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Jen Miller

Fantastically Fun Fridays: September 23, 2011

Happy Friday everyone!  We hope you survived the week, and that your plans for the weekend include some well-deserved relaxation.

Here is some of the fun stuff we've found for you this week:

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The Fantastic in the Fine Arts: The Doctor Who Theme Music

As I've mentioned before, I've been catching up on Doctor Who episodes from the reboot, and one of the things that I have really enjoyed is the theme music.  It's distinctive, it has an eerie quality that matches the nature of the series itself, and the brief modulation to a major key (that happens in the version of the theme that runs during the end credits) is interesting and emotionally evocative.

Here's the version that I was first exposed to:

But then, at the beginning of the fourth series, the theme music changed a bit--it added more drums, piano, and bass, giving it more of a "rock music" feel.  To be honest, I didn't like it as much.  While some comments that I've read say that the fourth series theme matches well with the adventurous nature of the Doctor, I think the added instrumentation takes away from the distinctively eerie quality of the 2005 version of the theme.

All of this also made me wonder: what other changes has the Doctor Who theme music undergone since the show's beginning?

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Fantastic Language: Helen Phillips' And Yet They Were Happy

And Yet They Were HappyI found And Yet They Were Happy on the "New Fantasy Fiction" shelf at the public library, and I was immediately drawn to how different it looked from the other books surrounding it.  In a sea of mass market paperback-sized novels, with covers of purple and black that feature wizards on the cover, Helen Phillips' lemon-yellow, simply illustrated cover stood out as something unique.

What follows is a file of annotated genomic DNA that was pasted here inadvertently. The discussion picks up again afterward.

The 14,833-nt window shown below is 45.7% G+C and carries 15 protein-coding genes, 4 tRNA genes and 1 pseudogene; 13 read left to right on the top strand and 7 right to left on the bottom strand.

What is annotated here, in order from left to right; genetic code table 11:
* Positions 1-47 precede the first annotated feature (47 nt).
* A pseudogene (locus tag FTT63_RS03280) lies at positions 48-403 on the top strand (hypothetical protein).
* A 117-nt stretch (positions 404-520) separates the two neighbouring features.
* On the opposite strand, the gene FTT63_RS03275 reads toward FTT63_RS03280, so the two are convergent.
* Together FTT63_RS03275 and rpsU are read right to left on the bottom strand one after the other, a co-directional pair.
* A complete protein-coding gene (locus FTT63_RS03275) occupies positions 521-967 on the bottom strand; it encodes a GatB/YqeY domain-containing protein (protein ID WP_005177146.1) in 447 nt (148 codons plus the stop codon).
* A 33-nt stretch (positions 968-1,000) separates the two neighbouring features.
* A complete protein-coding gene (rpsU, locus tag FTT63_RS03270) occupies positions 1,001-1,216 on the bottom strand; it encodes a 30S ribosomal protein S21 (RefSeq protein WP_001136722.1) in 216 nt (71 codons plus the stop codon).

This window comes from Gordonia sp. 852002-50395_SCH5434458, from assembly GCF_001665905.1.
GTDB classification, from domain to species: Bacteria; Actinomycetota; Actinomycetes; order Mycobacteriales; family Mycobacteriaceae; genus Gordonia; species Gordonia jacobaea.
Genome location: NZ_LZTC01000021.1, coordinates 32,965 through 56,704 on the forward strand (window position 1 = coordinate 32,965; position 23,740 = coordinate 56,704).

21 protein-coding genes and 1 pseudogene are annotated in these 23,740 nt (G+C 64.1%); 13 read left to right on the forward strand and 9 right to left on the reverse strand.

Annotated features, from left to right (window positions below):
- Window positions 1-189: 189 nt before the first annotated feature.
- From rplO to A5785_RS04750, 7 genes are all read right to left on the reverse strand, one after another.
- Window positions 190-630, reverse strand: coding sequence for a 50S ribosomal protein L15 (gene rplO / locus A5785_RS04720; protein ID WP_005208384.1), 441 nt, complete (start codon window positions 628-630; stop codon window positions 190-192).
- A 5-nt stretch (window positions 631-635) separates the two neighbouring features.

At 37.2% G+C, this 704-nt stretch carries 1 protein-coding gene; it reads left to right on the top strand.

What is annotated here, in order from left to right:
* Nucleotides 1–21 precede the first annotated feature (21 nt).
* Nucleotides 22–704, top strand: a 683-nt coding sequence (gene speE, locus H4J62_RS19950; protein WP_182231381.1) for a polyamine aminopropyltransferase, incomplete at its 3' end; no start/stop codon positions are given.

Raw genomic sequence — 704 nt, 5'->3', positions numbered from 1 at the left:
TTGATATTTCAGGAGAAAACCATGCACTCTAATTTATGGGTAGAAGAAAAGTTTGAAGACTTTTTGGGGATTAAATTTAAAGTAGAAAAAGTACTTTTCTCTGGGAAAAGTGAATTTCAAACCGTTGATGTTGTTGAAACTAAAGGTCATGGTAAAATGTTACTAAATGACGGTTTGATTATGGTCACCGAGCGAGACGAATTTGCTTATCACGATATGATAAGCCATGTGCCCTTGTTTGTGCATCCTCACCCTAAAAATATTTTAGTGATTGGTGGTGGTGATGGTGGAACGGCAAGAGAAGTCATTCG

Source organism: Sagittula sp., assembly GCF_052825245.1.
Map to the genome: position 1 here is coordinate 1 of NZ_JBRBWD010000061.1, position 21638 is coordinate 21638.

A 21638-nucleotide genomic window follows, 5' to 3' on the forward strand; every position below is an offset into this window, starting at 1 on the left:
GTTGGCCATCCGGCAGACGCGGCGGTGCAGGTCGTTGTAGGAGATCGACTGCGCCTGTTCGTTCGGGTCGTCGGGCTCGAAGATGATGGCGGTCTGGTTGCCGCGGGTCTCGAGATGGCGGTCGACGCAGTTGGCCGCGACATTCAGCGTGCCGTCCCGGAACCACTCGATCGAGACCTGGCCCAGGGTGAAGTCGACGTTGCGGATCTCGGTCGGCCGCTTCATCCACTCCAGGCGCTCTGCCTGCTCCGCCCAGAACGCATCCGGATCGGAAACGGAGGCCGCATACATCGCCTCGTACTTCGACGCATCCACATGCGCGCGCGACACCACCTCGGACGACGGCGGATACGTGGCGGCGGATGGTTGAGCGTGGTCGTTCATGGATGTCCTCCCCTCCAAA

The same could be said of the text of the book itself.  And Yet They Were Happy is not a novel, it does not tell the story of a young hero on an epic quest, magic doesn't appear through spells and wizards, and I don't remember seeing a single elf.  Honestly, I'm a bit surprised that it was shelved with the other fantasy novels.

But I'm so glad that it was.

Because, you see, the magic in And Yet They Were Happy is in the language and imagery of the text itself.  It is the magic of crisp imagery, precise wording, and direct sentences.  And as such, this is a magic that has the power to travel outside of its story, into the books next to it on the shelves. 

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Our Fantastic Week Ahead: September 19

SpellcastA few weeks ago, we featured a review of Spellcast--a novel by Barbara Ashford that connects the magic of the theater with more explicit supernatural forces.  This week, we are thrilled to feature a guest post by Barbara Ashford herself, in which she explains her motivations for writing the novel and discosses some of the connections between the novel and the musicals that she features in it.  It's a fascinating behind-the-scenes look that will appeal to fans of both fantasy and the theater.

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Fantastically Fun Fridays: September 16, 2011

Dante's Inferno

Happy Friday!  We hope you all had a great week, and that you had the chance to read, watch, or play some great science fiction or fantasy.

I'm currently reading Dante's Inferno for a class--not quite fantasy as we know it today, but certainly fantasy-adjacent.  And I have plans to watch some Doctor Who this weekend.  What about you?  Let us know what you're reading, watching, or playing in the comments!

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